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Bloc Party: Four
Long-awaited comeback sees Britrockers BACK AT BASE CAMP
The Hot Press Newsdesk, 31 Aug 2012
Kele Okereke’s fan-boy discommoding veer into bare-torsoed electro hedonism was one of the more pleasant surprises of 2010. On Bloc Party’s first album in three years, however, the frontman reverts to jangle-tastic Britrock type. A project that sets out to give the hardcore exactly what they crave, Four is an impressively solid suite of student-disco dispositioned rockers, catchy but, in the final analysis, strangely orthodox.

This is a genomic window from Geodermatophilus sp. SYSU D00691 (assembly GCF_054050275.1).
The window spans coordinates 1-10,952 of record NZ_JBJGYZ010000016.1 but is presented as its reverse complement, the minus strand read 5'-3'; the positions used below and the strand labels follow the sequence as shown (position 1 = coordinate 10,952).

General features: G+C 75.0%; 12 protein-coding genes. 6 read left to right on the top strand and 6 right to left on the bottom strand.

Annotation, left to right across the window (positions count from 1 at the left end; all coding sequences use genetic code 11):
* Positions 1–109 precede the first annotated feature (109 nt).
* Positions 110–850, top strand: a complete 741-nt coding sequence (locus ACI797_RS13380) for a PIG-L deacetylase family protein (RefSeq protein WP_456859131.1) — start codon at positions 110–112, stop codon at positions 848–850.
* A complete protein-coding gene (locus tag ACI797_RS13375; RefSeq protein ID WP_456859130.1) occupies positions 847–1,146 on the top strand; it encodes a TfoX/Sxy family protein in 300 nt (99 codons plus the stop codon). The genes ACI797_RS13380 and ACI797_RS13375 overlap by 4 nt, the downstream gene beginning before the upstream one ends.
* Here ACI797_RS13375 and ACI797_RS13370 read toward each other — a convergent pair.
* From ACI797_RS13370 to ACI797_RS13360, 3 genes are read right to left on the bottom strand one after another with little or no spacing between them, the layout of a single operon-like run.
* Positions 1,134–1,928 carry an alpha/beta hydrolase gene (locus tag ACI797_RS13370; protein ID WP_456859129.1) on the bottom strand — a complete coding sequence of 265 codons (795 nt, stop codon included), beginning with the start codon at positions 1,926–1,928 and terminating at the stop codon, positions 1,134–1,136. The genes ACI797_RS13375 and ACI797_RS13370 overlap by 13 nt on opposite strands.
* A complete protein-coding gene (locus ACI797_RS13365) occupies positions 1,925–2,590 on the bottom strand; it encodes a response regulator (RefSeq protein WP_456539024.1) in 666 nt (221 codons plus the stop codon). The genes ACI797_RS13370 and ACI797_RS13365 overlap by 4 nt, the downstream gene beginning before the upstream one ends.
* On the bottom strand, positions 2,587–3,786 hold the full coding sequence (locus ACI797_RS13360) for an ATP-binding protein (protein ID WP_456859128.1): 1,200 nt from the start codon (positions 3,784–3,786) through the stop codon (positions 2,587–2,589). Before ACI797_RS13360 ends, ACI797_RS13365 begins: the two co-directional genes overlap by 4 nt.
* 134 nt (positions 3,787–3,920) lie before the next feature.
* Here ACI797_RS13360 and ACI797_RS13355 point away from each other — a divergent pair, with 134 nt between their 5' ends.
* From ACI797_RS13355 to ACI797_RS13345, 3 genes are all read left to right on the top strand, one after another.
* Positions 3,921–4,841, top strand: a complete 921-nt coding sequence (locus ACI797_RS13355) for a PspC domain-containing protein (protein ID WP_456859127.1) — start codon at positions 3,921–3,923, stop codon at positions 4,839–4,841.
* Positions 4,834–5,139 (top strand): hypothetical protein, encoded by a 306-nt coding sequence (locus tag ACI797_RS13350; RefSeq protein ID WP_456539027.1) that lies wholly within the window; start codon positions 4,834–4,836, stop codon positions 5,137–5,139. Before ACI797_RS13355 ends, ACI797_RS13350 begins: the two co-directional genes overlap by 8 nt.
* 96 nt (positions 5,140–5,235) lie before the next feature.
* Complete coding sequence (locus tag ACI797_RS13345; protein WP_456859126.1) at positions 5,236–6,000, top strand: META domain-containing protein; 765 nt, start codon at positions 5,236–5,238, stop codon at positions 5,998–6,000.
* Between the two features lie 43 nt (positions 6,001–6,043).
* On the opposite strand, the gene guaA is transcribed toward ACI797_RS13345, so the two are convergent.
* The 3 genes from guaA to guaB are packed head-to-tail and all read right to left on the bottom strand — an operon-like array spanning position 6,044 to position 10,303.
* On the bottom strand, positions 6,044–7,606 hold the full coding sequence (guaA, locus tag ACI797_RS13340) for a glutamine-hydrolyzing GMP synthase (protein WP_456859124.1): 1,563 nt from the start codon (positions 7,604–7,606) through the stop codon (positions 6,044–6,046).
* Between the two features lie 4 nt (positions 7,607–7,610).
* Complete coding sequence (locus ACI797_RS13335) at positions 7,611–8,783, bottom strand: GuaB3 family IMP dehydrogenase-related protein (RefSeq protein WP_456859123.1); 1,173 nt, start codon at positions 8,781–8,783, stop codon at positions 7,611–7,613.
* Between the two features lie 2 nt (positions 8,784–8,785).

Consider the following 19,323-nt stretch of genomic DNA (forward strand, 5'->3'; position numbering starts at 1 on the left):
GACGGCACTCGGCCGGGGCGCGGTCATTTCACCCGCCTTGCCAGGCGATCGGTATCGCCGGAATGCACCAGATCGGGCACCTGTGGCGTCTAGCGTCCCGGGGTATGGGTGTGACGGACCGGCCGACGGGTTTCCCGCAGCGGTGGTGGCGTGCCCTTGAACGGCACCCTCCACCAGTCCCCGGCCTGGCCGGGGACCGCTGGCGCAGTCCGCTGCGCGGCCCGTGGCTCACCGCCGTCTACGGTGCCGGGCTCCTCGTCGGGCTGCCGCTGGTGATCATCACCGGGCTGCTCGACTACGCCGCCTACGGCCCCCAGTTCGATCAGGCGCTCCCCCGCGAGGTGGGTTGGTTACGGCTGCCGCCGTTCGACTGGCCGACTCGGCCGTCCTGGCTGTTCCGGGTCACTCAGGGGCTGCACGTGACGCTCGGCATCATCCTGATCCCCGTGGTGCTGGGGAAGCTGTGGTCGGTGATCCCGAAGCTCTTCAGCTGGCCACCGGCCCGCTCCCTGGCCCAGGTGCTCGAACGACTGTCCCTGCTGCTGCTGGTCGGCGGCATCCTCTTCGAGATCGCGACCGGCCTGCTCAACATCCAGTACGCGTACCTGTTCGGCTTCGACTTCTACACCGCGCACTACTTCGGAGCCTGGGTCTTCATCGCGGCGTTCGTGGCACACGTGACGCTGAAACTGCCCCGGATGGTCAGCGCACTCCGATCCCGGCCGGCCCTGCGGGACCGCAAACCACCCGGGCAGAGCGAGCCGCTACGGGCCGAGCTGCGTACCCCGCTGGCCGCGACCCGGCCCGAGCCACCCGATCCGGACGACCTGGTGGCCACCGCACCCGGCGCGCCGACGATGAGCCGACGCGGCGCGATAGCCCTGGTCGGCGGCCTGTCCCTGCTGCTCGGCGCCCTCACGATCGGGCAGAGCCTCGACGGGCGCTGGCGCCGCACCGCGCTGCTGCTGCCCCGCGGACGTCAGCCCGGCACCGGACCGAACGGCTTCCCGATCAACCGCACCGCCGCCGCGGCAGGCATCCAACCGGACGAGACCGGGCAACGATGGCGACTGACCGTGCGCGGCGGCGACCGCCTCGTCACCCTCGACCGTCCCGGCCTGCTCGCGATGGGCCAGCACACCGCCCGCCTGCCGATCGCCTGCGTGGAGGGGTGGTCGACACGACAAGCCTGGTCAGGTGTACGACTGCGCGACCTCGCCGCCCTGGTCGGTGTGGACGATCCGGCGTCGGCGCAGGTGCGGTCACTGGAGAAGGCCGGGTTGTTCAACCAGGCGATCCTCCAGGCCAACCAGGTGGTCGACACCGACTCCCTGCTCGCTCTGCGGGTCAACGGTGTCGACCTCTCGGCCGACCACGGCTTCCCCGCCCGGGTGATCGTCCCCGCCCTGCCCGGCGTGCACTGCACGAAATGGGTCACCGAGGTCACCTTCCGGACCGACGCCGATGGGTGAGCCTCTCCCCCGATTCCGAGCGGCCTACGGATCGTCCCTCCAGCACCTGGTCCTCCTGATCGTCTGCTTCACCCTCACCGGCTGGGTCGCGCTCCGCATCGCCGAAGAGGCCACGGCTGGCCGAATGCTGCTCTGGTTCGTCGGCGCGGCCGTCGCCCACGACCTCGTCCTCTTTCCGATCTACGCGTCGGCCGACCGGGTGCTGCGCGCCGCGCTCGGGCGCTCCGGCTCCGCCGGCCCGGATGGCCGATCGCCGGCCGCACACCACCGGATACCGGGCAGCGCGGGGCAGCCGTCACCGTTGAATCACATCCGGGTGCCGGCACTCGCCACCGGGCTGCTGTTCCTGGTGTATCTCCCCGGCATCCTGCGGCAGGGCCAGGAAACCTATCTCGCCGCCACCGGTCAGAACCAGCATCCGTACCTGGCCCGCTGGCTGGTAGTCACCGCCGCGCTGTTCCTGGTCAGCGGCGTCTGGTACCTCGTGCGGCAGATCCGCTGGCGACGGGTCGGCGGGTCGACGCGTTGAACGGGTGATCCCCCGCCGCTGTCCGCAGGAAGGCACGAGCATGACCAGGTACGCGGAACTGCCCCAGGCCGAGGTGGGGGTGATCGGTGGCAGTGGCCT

In effect, Bloc Party have stepped back, rather dramatically, from 2009’s dance-tinged Intimacy – single ‘Octopus’ for instance could pass for an out-take from their debut, Silent Alarm. In interviews Okereke has been making the point that Four is influenced by the London riots and the general discontentment of British youth. “I guess in times of crisis or turmoil I feel the need to write,” he said. “It was hard not to be inspired while the only contact I had with the outside world seemed to be these kind of very dramatic images.” But while Okereke sounds suitably angst-ridden it’s difficult to see the parallels between his depressive mind-frame and upheavals in British society. Fans of the band will doubtless adore every note but somehow this feels like Bloc Party in their safety zone.